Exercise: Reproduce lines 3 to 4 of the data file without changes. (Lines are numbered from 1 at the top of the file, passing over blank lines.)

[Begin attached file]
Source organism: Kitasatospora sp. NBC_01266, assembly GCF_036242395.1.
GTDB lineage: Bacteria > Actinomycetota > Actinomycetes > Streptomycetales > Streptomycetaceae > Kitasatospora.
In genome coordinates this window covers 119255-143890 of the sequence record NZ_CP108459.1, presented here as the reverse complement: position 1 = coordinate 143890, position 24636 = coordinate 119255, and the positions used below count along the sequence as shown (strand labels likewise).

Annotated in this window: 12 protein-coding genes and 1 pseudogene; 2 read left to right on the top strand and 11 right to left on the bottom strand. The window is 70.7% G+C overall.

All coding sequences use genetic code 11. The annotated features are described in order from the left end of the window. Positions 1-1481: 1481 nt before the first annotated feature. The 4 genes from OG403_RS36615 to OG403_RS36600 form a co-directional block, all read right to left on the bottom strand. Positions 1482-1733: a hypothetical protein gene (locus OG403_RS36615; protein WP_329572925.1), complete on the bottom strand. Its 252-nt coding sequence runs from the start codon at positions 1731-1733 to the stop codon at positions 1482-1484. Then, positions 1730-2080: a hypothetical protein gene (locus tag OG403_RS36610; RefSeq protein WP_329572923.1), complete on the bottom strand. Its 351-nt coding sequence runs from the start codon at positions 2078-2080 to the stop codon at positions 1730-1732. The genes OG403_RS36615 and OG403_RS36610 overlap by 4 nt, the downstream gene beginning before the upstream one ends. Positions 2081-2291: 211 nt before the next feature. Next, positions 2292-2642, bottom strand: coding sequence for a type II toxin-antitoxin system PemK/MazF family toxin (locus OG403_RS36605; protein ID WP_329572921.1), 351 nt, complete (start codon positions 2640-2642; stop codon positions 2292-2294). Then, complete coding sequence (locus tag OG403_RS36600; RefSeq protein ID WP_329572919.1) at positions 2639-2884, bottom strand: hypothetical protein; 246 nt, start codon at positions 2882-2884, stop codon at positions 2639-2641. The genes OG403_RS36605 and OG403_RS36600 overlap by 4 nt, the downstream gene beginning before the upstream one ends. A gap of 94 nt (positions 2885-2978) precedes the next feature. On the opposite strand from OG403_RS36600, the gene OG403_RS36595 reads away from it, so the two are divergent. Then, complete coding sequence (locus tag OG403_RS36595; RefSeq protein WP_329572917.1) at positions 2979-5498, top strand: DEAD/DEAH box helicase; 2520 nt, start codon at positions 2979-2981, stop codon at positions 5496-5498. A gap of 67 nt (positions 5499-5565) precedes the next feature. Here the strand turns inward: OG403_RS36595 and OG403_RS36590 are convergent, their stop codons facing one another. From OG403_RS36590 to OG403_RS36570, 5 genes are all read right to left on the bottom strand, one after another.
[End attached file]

In genome coordinates this window covers 119255-143890 of the sequence record NZ_CP108459.1, presented here as the reverse complement: position 1 = coordinate 143890, position 24636 = coordinate 119255, and the positions used below count along the sequence as shown (strand labels likewise).

Annotated in this window: 12 protein-coding genes and 1 pseudogene; 2 read left to right on the top strand and 11 right to left on the bottom strand. The window is 70.7% G+C overall.